Jamie Oliver — get your nannying, paternalistic, elitist, condescending attitude off my TV screen. There, I said it. Shock!

Drop Dead Diva — back on soon, check out Lifetime!

eShakti — Oh, I love the fact that you can make floor-length summer cotton dresses for a 6’0″ fatty like me. However, when I say my bra size is 44D, I did NOT mean 48E. Seriously. Not a typo.

California re: McDonald’s toys — Don’t you have anything better to do? Um, recession?

Jolene Purdy — you rock! I’ve seen you in “10 Things I Hate About You” on ABC (okay, yes, I watch a teen soap…on Hulu) and in “Breaking Bad.” I really like you. Please be in more TV ASAP, ‘kay?

How Dare You Be a FAT Girl Scout?

One of my most vivid anti-fat memories from childhood was the summer I attended a Girl Scouts day camp. It was my first camp experience, and it was filled with the smell of rotting pine needles (lovely), swimming in a warm forest lake (even lovelier), and learning how to build fires and recognize poisonous plants.

What could mar this fuzzy, nostalgic memory of youth? One incident, which brought home to me, perhaps for the first time, that fat people are deviant, meant to be ridiculed and ostracized until they conform.

It was morning. Our camp counselors were older girls, who stayed overnight in the tents (unlike us little kids). They would often hold a sort of “pow-wow” in the morning dew, with the little kids sitting on logs in rows before them. They would talk about what they were planning to do that day, and give us our counselor assignments (I recall it was the first time I heard the word “latrine”).

Most of the camp counselors were thin or average. However, I recall that one of them was fat. The interesting part of this is that I don’t think I even realized it until that morning, when she was mocked, marginalized, and raked over the coals for the sin of being fat.

Before our assignments were given out that morning, a practical joke had been planned by a couple of the thinner counselors. One girl, a particularly sour-faced brunette with a ponytail, pulled something out of her pocket.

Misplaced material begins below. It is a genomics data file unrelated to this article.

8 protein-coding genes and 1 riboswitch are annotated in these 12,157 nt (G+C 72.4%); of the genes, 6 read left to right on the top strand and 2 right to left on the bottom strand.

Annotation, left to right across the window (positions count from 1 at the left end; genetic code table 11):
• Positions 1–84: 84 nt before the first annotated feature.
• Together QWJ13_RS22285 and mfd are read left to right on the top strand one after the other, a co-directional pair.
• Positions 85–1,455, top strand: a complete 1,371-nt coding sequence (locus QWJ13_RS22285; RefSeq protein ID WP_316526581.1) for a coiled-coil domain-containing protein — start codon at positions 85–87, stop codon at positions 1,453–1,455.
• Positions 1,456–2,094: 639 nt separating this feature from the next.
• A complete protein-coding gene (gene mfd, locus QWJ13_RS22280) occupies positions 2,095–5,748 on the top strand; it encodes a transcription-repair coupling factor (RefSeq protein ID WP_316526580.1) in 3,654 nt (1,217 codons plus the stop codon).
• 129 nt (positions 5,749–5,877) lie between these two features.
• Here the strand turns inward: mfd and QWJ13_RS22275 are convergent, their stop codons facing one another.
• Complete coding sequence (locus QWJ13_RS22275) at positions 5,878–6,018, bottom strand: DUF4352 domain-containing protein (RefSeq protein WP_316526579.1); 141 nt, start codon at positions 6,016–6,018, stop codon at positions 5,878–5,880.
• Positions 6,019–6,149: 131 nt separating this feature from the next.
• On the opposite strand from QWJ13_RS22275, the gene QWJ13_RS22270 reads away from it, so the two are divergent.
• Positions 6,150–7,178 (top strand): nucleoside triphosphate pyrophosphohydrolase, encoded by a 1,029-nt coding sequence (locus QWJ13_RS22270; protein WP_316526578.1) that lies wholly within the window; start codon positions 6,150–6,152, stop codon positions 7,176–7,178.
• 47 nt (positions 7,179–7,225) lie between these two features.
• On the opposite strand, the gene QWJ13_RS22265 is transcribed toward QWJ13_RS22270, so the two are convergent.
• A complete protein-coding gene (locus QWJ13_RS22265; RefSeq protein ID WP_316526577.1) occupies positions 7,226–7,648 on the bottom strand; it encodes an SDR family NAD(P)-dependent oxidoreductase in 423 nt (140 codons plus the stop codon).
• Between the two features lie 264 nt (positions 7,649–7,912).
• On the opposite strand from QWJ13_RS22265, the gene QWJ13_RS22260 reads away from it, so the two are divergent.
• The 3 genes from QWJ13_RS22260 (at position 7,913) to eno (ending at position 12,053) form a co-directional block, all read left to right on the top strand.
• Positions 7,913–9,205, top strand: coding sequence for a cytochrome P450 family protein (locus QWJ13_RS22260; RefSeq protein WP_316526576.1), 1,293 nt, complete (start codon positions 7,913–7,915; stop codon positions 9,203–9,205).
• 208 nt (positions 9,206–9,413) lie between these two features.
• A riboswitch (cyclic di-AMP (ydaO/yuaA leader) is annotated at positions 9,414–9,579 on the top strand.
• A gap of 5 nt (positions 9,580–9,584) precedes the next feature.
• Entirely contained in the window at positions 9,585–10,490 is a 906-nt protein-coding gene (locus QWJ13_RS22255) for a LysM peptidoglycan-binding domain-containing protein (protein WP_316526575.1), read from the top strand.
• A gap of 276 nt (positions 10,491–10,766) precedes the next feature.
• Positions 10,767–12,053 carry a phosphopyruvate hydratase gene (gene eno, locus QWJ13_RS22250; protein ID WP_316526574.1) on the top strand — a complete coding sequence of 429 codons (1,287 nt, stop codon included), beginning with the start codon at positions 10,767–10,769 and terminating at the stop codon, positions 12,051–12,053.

“What’s this?” she asked the little kids, who were speechless. “Is it a big pillowcase? Or maybe a sheet? It’s just — so — huge!!” And she stretched it over her head.

It was a pair of panties. Specifically, the fat counselor’s panties.

Now, in retrospect, the counselor wasn’t really that fat, nor were her panties nearly as wide as they were made to seem. In fact, she was likely about the size I am now, perhaps a bit fitter (I’m much more sedentary these days than I used to be, due to the thinness of my extra time and pocketbook, certainly not due to desire). But that’s really beside the point. The point was that she was markedly larger than her thinner counterparts, and THAT was her crime.

The fat counselor’s face went beet red, and she feigned a laugh. The little kids then began to laugh tentatively — sadly, so did I. Suddenly, that particular counselor looked a lot more grotesque to me – ridiculous, even. The mind of a child is particularly malleable to suggestion, and the suggestion that she was deviant due to her size made her LOOK like how they were painting her – bigger, grotesque, unwanted, unlovable, mean, lazy.

The fat camp counselor had the grace to laugh it off (though visibly humiliated), pocketed the panties when given back to her, and that was that.

However, that experience was to paint my vision of fat people and, as I moved from a slightly pudgy seven year old to a markedly pudgy thirteen year old, my vision of myself. It wasn’t until these past two years, when I’ve been involved in fat acceptance, that I’ve retraced this old memorial and laid a bouquet or two at its feet.

I wonder what that fat counselor is doing now, and how her life went as she got older. I hope she has found happiness and acceptance (especially from herself). I wish I could find her again, to tell her I am sorry for laughing at her, sorry for not knowing what I know now.